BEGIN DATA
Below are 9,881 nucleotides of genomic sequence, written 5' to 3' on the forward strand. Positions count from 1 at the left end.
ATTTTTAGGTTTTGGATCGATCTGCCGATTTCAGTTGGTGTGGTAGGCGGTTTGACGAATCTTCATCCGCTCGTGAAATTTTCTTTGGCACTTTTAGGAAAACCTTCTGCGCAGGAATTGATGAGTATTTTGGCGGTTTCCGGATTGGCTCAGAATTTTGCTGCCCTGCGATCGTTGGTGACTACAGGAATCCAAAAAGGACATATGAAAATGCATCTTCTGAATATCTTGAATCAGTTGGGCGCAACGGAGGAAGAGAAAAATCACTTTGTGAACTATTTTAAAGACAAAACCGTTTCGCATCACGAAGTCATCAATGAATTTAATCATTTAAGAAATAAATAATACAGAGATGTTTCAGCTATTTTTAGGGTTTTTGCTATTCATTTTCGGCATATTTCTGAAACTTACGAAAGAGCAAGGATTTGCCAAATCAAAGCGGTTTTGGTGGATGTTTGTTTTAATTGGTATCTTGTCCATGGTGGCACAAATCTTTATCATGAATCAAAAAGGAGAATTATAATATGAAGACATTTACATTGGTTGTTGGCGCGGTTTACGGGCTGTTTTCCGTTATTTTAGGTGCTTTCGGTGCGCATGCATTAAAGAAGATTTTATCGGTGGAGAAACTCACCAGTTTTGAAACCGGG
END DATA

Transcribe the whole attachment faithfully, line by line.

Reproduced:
Below are 9,881 nucleotides of genomic sequence, written 5' to 3' on the forward strand. Positions count from 1 at the left end.
ATTTTTAGGTTTTGGATCGATCTGCCGATTTCAGTTGGTGTGGTAGGCGGTTTGACGAATCTTCATCCGCTCGTGAAATTTTCTTTGGCACTTTTAGGAAAACCTTCTGCGCAGGAATTGATGAGTATTTTGGCGGTTTCCGGATTGGCTCAGAATTTTGCTGCCCTGCGATCGTTGGTGACTACAGGAATCCAAAAAGGACATATGAAAATGCATCTTCTGAATATCTTGAATCAGTTGGGCGCAACGGAGGAAGAGAAAAATCACTTTGTGAACTATTTTAAAGACAAAACCGTTTCGCATCACGAAGTCATCAATGAATTTAATCATTTAAGAAATAAATAATACAGAGATGTTTCAGCTATTTTTAGGGTTTTTGCTATTCATTTTCGGCATATTTCTGAAACTTACGAAAGAGCAAGGATTTGCCAAATCAAAGCGGTTTTGGTGGATGTTTGTTTTAATTGGTATCTTGTCCATGGTGGCACAAATCTTTATCATGAATCAAAAAGGAGAATTATAATATGAAGACATTTACATTGGTTGTTGGCGCGGTTTACGGGCTGTTTTCCGTTATTTTAGGTGCTTTCGGTGCGCATGCATTAAAGAAGATTTTATCGGTGGAGAAACTCACCAGTTTTGAAACCGGG